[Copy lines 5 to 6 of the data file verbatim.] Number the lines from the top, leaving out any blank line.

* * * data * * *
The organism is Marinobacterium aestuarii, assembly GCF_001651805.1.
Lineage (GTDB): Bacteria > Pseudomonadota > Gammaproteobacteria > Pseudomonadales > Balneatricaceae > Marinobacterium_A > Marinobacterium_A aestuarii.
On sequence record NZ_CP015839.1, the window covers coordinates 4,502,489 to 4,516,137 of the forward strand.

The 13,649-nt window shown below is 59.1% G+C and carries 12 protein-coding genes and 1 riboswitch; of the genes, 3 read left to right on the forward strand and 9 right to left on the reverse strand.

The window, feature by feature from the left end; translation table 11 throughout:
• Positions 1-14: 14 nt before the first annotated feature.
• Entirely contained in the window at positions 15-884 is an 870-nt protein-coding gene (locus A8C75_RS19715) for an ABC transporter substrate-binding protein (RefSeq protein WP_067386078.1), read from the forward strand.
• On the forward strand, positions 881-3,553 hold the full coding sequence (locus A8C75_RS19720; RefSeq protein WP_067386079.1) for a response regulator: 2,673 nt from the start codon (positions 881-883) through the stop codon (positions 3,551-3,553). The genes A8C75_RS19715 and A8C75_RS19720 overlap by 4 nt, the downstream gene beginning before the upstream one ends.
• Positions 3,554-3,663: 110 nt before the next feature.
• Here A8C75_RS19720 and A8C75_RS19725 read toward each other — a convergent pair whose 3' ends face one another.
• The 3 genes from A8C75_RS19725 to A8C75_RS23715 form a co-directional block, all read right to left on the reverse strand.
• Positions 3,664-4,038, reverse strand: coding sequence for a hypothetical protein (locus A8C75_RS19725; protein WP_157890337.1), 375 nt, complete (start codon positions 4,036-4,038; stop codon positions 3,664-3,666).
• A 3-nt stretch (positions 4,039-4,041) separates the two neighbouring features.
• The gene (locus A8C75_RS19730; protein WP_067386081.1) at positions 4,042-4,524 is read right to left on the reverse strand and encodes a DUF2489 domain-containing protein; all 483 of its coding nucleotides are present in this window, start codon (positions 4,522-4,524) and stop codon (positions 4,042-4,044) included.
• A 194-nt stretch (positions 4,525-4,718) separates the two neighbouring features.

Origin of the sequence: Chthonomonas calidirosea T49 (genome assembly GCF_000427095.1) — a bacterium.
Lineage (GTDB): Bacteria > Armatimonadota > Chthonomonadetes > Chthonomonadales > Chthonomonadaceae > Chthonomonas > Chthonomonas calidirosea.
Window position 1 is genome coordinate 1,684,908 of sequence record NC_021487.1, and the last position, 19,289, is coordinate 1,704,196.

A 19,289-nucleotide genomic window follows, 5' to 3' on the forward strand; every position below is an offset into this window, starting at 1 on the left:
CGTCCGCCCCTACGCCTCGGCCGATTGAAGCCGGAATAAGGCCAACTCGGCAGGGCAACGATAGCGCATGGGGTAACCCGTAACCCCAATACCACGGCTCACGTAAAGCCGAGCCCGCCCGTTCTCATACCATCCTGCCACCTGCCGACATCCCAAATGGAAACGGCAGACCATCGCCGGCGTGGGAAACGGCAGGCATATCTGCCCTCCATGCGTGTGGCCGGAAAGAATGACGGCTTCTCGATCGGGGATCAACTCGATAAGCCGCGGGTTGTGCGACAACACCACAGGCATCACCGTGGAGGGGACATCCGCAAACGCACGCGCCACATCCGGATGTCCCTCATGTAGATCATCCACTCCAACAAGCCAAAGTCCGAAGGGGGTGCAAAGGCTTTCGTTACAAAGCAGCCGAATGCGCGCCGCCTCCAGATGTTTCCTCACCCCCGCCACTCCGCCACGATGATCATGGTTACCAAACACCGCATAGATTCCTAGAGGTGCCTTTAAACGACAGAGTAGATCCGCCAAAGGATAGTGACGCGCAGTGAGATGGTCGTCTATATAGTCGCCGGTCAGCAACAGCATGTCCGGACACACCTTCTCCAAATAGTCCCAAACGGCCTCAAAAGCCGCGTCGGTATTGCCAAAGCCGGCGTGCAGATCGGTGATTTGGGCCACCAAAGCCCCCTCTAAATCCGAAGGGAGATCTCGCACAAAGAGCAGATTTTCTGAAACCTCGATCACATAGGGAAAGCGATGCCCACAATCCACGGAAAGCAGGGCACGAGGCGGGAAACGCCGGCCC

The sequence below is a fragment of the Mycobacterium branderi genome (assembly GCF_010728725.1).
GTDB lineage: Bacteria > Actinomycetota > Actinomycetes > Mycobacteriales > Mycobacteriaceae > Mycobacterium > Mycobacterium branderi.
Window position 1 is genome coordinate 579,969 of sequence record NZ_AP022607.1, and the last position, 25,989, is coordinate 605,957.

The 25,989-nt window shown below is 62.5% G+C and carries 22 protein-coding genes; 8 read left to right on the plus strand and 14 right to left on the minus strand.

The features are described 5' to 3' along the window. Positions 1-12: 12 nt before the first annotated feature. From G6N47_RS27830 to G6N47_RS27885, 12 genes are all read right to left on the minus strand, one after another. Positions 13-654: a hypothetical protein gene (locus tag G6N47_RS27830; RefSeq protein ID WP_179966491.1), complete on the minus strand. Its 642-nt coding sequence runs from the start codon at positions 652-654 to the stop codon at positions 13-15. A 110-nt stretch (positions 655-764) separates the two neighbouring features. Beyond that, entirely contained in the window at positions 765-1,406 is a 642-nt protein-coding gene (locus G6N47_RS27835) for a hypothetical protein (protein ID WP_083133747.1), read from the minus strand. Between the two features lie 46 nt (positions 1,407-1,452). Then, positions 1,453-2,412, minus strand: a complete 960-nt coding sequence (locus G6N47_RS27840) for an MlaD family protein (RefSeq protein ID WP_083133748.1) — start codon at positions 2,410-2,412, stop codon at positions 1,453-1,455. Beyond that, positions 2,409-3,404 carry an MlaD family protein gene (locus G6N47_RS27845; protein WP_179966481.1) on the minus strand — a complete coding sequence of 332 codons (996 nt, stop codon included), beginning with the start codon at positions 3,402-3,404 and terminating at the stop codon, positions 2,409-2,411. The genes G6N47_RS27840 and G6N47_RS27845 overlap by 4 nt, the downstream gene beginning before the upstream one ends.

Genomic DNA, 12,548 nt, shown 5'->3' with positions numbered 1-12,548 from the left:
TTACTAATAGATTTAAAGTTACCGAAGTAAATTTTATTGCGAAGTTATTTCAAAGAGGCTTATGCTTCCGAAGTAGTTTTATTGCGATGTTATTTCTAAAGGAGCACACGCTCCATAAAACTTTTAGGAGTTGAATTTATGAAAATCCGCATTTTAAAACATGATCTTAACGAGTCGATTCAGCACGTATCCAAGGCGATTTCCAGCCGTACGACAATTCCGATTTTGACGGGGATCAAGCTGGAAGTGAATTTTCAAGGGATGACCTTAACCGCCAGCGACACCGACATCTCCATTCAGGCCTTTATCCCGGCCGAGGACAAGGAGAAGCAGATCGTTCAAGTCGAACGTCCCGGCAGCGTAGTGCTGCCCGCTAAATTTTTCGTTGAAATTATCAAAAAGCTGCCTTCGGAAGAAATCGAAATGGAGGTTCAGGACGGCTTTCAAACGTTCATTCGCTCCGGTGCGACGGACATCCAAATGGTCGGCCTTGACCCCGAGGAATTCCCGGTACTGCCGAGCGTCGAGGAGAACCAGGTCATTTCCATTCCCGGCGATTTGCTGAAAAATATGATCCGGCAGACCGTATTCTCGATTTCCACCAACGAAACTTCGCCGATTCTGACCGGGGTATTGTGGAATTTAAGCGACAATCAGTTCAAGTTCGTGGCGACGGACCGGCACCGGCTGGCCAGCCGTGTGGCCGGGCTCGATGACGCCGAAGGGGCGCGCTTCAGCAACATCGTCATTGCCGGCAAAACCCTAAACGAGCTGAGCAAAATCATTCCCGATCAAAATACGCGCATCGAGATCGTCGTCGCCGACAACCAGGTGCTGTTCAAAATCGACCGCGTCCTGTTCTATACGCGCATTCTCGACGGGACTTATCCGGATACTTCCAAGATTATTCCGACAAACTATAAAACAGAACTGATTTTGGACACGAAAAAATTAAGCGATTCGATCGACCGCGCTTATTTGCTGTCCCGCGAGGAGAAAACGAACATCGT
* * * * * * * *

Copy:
The window, feature by feature from the left end; translation table 11 throughout:
• Positions 1-14: 14 nt before the first annotated feature.